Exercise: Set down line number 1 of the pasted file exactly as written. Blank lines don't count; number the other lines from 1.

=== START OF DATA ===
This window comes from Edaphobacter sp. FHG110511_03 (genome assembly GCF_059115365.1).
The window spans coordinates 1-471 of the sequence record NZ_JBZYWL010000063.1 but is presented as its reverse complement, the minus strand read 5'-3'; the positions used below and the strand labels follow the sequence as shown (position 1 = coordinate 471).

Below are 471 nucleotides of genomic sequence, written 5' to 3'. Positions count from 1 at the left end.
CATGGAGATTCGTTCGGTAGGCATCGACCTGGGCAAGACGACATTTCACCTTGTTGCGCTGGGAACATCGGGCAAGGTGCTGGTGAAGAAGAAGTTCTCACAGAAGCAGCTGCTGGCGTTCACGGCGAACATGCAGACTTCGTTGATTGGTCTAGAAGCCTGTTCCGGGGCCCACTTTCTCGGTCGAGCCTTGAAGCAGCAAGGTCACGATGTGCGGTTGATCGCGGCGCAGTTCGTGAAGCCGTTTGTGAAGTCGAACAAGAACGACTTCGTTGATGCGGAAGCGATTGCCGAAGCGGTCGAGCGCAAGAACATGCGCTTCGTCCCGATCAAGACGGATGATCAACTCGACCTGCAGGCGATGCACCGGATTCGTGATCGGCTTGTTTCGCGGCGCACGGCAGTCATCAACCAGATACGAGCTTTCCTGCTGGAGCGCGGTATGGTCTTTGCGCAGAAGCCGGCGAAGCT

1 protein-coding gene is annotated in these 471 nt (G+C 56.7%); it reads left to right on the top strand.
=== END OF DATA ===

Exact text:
This window comes from Edaphobacter sp. FHG110511_03 (genome assembly GCF_059115365.1).